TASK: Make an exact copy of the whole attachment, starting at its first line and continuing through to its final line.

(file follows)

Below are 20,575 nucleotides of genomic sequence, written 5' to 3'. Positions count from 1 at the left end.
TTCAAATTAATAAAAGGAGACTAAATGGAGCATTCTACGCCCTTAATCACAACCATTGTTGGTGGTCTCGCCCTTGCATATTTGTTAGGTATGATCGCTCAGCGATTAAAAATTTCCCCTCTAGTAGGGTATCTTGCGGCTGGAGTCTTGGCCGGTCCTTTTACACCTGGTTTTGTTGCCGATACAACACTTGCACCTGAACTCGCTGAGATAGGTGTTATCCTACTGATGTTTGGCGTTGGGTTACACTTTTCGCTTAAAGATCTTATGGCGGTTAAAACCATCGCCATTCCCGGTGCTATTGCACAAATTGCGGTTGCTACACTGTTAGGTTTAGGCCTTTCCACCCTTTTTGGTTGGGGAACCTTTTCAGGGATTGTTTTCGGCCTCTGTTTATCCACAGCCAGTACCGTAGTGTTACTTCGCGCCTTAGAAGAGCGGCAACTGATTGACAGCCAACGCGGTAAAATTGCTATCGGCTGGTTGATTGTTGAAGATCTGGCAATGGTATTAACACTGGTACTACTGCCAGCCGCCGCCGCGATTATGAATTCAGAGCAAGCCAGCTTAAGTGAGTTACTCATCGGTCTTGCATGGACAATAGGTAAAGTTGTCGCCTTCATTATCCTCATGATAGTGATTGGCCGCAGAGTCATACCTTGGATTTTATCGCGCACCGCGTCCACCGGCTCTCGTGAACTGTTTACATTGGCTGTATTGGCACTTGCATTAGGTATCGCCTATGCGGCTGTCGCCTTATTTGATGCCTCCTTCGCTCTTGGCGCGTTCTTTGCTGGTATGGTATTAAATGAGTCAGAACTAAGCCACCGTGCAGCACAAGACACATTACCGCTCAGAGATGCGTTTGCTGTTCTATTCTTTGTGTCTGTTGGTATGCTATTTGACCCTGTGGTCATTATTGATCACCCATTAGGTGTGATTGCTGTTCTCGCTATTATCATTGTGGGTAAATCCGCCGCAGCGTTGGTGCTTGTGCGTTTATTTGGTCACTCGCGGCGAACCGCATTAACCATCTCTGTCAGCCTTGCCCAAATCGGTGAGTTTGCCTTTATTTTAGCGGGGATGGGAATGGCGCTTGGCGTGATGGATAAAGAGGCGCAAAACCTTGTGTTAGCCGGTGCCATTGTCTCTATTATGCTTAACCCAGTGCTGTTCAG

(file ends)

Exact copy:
Below are 20,575 nucleotides of genomic sequence, written 5' to 3'. Positions count from 1 at the left end.
TTCAAATTAATAAAAGGAGACTAAATGGAGCATTCTACGCCCTTAATCACAACCATTGTTGGTGGTCTCGCCCTTGCATATTTGTTAGGTATGATCGCTCAGCGATTAAAAATTTCCCCTCTAGTAGGGTATCTTGCGGCTGGAGTCTTGGCCGGTCCTTTTACACCTGGTTTTGTTGCCGATACAACACTTGCACCTGAACTCGCTGAGATAGGTGTTATCCTACTGATGTTTGGCGTTGGGTTACACTTTTCGCTTAAAGATCTTATGGCGGTTAAAACCATCGCCATTCCCGGTGCTATTGCACAAATTGCGGTTGCTACACTGTTAGGTTTAGGCCTTTCCACCCTTTTTGGTTGGGGAACCTTTTCAGGGATTGTTTTCGGCCTCTGTTTATCCACAGCCAGTACCGTAGTGTTACTTCGCGCCTTAGAAGAGCGGCAACTGATTGACAGCCAACGCGGTAAAATTGCTATCGGCTGGTTGATTGTTGAAGATCTGGCAATGGTATTAACACTGGTACTACTGCCAGCCGCCGCCGCGATTATGAATTCAGAGCAAGCCAGCTTAAGTGAGTTACTCATCGGTCTTGCATGGACAATAGGTAAAGTTGTCGCCTTCATTATCCTCATGATAGTGATTGGCCGCAGAGTCATACCTTGGATTTTATCGCGCACCGCGTCCACCGGCTCTCGTGAACTGTTTACATTGGCTGTATTGGCACTTGCATTAGGTATCGCCTATGCGGCTGTCGCCTTATTTGATGCCTCCTTCGCTCTTGGCGCGTTCTTTGCTGGTATGGTATTAAATGAGTCAGAACTAAGCCACCGTGCAGCACAAGACACATTACCGCTCAGAGATGCGTTTGCTGTTCTATTCTTTGTGTCTGTTGGTATGCTATTTGACCCTGTGGTCATTATTGATCACCCATTAGGTGTGATTGCTGTTCTCGCTATTATCATTGTGGGTAAATCCGCCGCAGCGTTGGTGCTTGTGCGTTTATTTGGTCACTCGCGGCGAACCGCATTAACCATCTCTGTCAGCCTTGCCCAAATCGGTGAGTTTGCCTTTATTTTAGCGGGGATGGGAATGGCGCTTGGCGTGATGGATAAAGAGGCGCAAAACCTTGTGTTAGCCGGTGCCATTGTCTCTATTATGCTTAACCCAGTGCTGTTCAG